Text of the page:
Buffett has stated that this is a “very good book” and highly recommends it. He also emphasizes Fisher’s book ideas are still relevant over 60 years after the original publication. He also said, “I’ve mentioned this before. But one of the best books on investment was written, I think, in 1958. I think I read it around 1960, by Phil Fisher, Called Common Stocks and Uncommon Profits”.

Suppose you’re looking to gain a deeper understanding of the markets and make more informed investment decisions. In that case, I highly recommend you add “Common Stocks and Uncommon Profits” to your reading list. It has been instrumental in shaping my approach toward companies, and I will do the same for you.

3. Business Adventures: Twelve Classic Tales from the World of Wall Street – by John Brooks

I’ve always been drawn to the captivating stories of the stock market and the lessons they hold. Imagine all the drama, scandal, and intrigue of Wall Street, all wrapped up in a single book – that’s what you’ll find in “Business Adventures: Twelve Classic Tales from the World of Wall Street” by John Brooks – the perfect read for anyone who loves gripping storytelling.

It gives a glimpse into famous companies’ workings and historic business events. It provides valuable lessons that can be applied to investing and decision-making today.

Warren Buffet also highlighted this book in his annual letters to Berkshire Hathaway shareholders. It said, “I read “Business Adventures” by John Brooks, a collection of New Yorker articles from many years ago. I always learn something when I read Brooks, and this book didn’t disappoint.”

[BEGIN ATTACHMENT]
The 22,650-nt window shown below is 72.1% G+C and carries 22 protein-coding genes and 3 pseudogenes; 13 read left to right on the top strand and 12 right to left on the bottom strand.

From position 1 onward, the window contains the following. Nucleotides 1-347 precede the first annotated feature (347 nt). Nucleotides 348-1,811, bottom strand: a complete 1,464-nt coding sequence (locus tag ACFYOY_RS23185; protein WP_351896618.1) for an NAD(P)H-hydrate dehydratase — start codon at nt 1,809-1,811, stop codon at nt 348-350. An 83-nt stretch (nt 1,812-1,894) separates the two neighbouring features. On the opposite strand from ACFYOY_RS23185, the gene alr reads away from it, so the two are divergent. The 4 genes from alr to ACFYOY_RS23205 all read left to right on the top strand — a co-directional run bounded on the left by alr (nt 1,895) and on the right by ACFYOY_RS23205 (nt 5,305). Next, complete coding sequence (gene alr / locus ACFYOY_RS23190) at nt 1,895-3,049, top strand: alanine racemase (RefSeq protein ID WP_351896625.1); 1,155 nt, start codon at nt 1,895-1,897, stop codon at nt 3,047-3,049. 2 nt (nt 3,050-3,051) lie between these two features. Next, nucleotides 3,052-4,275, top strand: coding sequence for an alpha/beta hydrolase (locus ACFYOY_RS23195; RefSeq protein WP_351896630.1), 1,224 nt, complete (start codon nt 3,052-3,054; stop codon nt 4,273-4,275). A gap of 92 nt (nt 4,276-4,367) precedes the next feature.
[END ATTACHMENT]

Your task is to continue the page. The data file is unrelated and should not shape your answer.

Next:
Brooks’s writing is witty and informative, making for an entertaining read that also imparts knowledge into the world of business and investing. It is a must-read for anyone interested in understanding the triumphs and pitfalls of some of the most iconic companies and events in business history.

4. Where Are the Customer’s Yachts?

Published in 1940, Where Are the Customer’s Yachts? by Fred Schwed Jr. is a funny and insightful look into the world of Wall Street. Schwed’s satirical and humorous writing style provides an entertaining and eye-opening perspective on the stock market while also delivering important lessons on investment and the pitfalls of following the crowd.

Buffett has said, “I think ‘Where Are the Customers’ Yachts?’ is probably the funniest book ever written about investing,” it is a good reminder for investors not to get caught in the hype and to be wary of so-called experts.

The book is a quick read, but its lessons will stay with you for a long time. It is a valuable addition to your library and a great way to gain a new perspective on investing.

5. Essays in Persuasion – by John Maynard Keynes

One of the most recommended Books by Warren Buffett, “Essays in Persuasion,” is a collection of his economic and political writings that offers a vision on a wide range of topics, from the economic climate of the 1920s and 1930s to the role of government in a capitalist society.

Warren Buffett has praised this book for its clear and persuasive arguments. He considers it an invaluable resource for anyone looking to gain a deeper understanding of economic policy and its impact on markets.

One of the things I find most compelling about this book is Keynes’ ability to make complex economic theories accessible to a lay audience.